Despite the insurance industry bracing for employers’ liability and public liability claims due to remote working, this has not come to pass
The financial downturn post Covid-19 pandemic has yet to hit insurance claims.
This is according to Donna Scully, Carpenters Group director, speaking during the third virtual Insurance Times Fraud Charter roundtable this year last week (21 September), said: “Over the last year and a half we have talked about seeing more liability and employers’ liability claims because people are working at home. I don’t think we have, maybe that’s something that we anticipated that has not happened.”
Catherine Burt, national head of counter fraud at DAC Beachcroft Claims questioned whether this was because the financial downturn expected not happening yet or not happening in the way the insurance industry thought it would.
Impending crunch point
Scully agreed, a year ago she thought there might be huge unemployment or staff on furlough being made redundant as the furlough acted like an “incubation” period.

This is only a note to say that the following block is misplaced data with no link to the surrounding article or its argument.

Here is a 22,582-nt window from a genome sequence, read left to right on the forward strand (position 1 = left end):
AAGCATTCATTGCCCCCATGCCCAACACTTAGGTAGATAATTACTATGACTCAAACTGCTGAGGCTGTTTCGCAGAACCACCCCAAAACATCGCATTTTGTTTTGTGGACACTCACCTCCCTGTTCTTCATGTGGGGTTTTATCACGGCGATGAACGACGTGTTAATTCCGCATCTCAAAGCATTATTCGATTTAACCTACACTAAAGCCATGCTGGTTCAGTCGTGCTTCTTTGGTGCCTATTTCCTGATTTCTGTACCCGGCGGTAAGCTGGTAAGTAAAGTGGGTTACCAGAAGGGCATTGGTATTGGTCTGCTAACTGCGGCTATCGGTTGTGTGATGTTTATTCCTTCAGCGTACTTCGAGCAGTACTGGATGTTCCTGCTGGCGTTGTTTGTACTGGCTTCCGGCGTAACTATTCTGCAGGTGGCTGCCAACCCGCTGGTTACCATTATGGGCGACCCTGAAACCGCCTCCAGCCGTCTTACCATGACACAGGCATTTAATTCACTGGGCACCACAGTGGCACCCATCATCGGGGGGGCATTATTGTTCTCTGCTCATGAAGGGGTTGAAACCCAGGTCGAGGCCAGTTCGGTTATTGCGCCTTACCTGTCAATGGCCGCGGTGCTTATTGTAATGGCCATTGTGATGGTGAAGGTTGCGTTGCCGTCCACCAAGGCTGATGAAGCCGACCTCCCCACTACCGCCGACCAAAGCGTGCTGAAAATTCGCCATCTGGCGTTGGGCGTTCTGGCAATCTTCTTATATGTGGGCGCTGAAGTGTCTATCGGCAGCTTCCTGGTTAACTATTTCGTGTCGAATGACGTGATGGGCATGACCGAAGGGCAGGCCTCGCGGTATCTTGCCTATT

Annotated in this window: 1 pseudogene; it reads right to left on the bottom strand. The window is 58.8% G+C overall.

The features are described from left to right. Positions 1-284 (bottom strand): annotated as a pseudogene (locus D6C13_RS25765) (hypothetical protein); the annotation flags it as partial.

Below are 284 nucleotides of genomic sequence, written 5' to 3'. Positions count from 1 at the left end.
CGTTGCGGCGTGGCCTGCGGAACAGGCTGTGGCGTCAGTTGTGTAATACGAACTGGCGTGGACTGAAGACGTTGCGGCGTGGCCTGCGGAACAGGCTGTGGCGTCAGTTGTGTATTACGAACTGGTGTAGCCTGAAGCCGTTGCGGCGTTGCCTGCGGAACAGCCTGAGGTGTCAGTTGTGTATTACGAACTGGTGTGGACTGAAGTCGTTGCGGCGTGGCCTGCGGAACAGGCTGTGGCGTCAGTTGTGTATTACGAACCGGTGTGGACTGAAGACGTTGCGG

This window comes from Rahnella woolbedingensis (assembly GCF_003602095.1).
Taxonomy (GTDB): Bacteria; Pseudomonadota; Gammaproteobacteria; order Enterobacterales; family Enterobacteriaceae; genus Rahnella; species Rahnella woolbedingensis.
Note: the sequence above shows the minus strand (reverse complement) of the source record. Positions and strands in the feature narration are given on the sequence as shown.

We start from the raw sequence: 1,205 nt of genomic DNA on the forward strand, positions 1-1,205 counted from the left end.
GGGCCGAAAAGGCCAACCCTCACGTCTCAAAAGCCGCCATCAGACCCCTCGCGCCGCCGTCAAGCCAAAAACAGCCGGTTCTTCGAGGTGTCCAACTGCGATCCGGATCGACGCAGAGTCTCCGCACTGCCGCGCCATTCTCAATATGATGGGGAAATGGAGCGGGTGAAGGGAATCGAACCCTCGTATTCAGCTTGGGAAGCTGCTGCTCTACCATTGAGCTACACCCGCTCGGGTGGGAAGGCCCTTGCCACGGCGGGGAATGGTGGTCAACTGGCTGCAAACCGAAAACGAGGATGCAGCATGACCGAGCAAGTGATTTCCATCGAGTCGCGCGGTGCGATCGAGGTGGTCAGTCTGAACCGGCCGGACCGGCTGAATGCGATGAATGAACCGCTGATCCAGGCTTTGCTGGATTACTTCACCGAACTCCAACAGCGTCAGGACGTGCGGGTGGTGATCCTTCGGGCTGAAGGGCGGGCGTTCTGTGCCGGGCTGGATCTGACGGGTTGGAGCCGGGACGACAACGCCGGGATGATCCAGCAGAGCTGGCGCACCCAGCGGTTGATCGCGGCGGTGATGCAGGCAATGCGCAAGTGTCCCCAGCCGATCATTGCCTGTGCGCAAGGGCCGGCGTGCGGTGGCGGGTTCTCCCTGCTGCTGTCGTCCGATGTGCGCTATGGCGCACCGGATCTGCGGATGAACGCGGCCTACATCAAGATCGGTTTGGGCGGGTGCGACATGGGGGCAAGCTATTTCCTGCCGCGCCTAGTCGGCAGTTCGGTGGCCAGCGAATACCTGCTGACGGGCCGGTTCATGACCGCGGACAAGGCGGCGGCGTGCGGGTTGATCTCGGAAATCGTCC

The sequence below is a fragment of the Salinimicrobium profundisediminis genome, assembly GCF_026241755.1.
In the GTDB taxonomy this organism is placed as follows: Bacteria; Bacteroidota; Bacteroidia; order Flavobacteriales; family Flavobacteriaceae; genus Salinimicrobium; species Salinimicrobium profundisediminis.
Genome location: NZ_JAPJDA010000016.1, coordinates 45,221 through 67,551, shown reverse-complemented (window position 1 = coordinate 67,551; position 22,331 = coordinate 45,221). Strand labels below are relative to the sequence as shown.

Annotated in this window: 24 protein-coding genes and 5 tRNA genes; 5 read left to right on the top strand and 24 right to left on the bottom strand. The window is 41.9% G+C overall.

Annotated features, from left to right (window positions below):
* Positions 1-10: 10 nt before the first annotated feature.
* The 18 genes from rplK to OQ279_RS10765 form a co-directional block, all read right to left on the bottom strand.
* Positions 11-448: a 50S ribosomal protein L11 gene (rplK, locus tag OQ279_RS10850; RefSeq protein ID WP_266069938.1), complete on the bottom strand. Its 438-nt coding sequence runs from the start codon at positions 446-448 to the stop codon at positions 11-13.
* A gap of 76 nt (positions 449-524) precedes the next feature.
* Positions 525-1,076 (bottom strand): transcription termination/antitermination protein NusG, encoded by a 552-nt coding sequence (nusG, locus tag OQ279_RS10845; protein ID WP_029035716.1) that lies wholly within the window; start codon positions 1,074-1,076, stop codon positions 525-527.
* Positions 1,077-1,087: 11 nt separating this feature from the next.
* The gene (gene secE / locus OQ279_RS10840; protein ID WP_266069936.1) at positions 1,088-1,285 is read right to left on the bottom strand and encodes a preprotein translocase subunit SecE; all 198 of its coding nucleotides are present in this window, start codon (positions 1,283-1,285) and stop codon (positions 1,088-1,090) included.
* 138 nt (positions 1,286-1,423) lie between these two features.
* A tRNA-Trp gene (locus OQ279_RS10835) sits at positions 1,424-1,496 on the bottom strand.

“It hasn’t been the outcome I expected. The knock-on effect on claims hasn’t been seen yet,” she said.
However this could all change when furlough ends in October, Ruth Needham, partner at Keoghs highlighted especially as the rate of inflation is spiralling such as gas.
“What will that drive? Because it is definitely driving a rise in wages, but those wages aren’t there for the businesses to give. So, there is going to come a crunch point, I think its just going to come a bit later than we thought. I think the extension of furlough has made that happen,” Needham said.
Scully cited that universal credit is going to be cut by £80 a month. Meanwhile, Mark Allen, manager, fraud and financial crime at the ABI cited the trade association’s annual general insurance fraud statistics.
“In terms of liability, we have seen a decrease in both volume in particular and to a lesser extent value. We did see an increase in slip and trip claims at the end of 2020, but we don’t know to what extent the split is between employers’ liability and public liability,” he added.
Allen noted that there was more staged crash for cash claims, suggesting this could be linked to individuals undergoing financial hardship triggering policies to fill the gap.